The microcredit industry is one I’ve been looking to cover for some time now. Around the developing world through a series of public and private initiatives, prospective entrepreneurs working in countries where startup capital is sparse are more than ever being effectively connected to investors looking to help grow their ventures.
Let’s start with the basics though. Namely, what a microloan actually is. As Entrepreneur puts it, these are investments that “can reach to up to $50,000, with an average microloan of about $13,000″. In what we’ve come to know as the “third world” (although I’m not personally a fan of the term) these capital injections are reshaping the lives of thousands of individuals looking to grow their business.
Of course, being able to efficiently connect investors with entrepreneurs was always going to be a challenge. That’s where Zidisha comes in.
All About It
Zidisha, which was founded in 2009 by Julia Kurnia, is a peer-to-peer lending organization looking to bring together lenders with borrowers in the developing world.
Julia shares her rationale for creating the service as part of the ‘Founding Story‘ on the group’s website.
With accolades from the Wall Street Journal, and Venture Beat among other prominent news outlets, the company is working to develop its profile, along with the perks it offers in comparison with other organizations in the field.
As of now, the company has already succeeded in finding funding for over 400 businesses across the globe.
What’s So Special?
Zidisha centers itself as a more economically reasonable alternative to other, more prominent microlending ventures, such as Kiva. Whereas those services still have to work through middlemen such as banks, Zidisha directly connects investors with entrepreneurs, with the effect being significantly lower interest rates, and as a result a lower cost of doing business.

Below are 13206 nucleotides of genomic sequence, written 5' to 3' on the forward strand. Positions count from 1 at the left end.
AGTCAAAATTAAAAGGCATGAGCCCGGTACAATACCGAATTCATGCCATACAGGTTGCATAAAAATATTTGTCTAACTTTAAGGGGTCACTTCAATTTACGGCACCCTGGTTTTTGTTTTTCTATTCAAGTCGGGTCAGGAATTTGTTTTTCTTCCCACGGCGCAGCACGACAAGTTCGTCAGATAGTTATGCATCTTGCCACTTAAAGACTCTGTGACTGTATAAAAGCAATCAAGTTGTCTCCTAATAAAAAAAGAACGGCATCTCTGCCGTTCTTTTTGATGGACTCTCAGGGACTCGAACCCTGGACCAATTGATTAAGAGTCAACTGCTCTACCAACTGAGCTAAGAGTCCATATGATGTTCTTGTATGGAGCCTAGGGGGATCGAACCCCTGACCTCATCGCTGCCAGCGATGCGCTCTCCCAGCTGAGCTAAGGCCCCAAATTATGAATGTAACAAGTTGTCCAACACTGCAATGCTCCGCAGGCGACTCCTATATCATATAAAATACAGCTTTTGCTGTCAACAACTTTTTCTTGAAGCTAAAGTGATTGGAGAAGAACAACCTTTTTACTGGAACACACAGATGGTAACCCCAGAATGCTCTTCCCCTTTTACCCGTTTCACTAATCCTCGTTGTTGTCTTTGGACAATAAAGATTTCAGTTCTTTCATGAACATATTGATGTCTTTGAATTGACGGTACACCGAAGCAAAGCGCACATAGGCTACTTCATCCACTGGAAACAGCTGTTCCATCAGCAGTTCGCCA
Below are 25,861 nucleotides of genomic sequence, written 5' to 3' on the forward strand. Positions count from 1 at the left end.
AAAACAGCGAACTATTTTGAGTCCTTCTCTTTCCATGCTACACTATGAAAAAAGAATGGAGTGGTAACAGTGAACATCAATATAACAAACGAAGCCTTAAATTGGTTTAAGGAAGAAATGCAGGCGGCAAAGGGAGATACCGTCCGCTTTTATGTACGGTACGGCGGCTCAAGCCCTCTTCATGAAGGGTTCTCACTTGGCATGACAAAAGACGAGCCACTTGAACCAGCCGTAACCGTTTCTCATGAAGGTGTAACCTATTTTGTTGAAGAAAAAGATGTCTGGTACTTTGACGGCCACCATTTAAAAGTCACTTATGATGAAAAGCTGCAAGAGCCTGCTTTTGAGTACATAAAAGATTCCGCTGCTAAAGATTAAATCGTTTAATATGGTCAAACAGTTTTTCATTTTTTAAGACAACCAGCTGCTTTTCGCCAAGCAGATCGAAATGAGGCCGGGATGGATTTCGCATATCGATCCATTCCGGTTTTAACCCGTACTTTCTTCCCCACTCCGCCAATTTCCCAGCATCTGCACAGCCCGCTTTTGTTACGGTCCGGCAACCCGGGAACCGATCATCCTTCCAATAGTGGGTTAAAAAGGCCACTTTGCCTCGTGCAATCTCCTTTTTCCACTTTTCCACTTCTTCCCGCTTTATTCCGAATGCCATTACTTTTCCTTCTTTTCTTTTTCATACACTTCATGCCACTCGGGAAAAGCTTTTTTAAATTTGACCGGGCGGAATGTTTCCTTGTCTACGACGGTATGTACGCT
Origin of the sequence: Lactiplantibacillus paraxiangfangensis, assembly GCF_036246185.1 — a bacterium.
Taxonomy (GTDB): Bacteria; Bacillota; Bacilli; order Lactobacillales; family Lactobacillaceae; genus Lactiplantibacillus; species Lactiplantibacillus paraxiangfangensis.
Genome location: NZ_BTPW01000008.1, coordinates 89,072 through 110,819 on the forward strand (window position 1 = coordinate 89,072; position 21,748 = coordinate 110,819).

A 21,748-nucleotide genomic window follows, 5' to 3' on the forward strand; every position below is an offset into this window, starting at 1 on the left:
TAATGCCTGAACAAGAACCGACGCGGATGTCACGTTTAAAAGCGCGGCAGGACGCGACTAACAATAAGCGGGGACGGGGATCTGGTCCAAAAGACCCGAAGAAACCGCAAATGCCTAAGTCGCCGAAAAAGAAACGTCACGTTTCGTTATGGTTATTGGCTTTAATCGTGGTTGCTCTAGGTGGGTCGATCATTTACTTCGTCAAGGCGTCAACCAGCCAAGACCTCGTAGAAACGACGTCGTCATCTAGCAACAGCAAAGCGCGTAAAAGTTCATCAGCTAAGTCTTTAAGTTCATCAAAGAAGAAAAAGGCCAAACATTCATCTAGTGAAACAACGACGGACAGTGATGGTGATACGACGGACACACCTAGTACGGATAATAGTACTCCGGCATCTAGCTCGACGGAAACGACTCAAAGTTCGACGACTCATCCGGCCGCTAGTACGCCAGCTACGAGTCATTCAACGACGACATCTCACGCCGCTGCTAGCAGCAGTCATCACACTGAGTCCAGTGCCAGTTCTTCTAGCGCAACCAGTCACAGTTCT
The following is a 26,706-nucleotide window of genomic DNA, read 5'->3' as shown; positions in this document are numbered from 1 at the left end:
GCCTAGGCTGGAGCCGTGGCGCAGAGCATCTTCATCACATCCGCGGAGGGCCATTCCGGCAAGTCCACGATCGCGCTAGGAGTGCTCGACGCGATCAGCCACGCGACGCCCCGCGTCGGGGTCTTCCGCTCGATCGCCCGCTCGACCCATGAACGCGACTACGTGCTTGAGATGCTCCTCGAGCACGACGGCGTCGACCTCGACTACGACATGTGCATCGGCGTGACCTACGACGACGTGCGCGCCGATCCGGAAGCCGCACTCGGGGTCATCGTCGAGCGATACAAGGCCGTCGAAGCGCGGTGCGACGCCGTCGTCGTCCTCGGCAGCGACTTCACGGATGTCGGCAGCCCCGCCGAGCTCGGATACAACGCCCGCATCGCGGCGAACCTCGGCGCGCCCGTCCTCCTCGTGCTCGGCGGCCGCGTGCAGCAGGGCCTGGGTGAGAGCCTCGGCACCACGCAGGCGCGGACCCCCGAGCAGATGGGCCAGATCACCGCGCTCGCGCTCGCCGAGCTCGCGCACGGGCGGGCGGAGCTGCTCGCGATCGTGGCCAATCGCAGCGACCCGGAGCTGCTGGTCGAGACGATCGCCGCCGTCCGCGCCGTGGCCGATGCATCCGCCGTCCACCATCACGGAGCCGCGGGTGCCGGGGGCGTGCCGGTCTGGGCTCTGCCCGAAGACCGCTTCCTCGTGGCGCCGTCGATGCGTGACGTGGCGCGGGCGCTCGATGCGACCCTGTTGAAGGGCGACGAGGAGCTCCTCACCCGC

In fact, the platform offers a range of investment options that even casual lenders can get into. When accessing the site you’re immediately displayed a specific funding campaign to which you can contribute as little as $50. Investors can feel safe that they’ll see a return on the money they’ve injected, with loans currently being paid back at a 90% rate. Features are also in place to limit potentially dangerous excessive borrowing practices, with borrowers not being able to request more money until their initial loans are paid back.
As for lendees, they’re able to post a listing explaining what they want to produce, provide information in the cost required to make their plan a reality, and initiate a transparent process to attract funding.
Of course, the primary motivation for most looking to invest can’t be that the ambition to turn a hefty profit. That’s clear just judging by the amounts being lent, and the payment structure.
The reward is in the effect it has on those receiving the funds. Entrepreneurs in the developing world are now more connected than ever to the global capital market, and the investments made on the site spur production capacity in impoverished countries, creating jobs, and truly changing lives.
Zidisha is special because it both dramatically lowers the cost of making such ventures possible, and provides a transparent, relatively safe platform for them to be promoted, and developed through. You see personal stories of success from ambitious individuals around the world, who in spite of the challenges they face, namely through a lack of available funding options, are able to find an outlet to make their ideas a reality.
I can only hope that the peer-to-peer nature of the organization continues to reap its well deserved rewards, and future services follow suit on this funding model.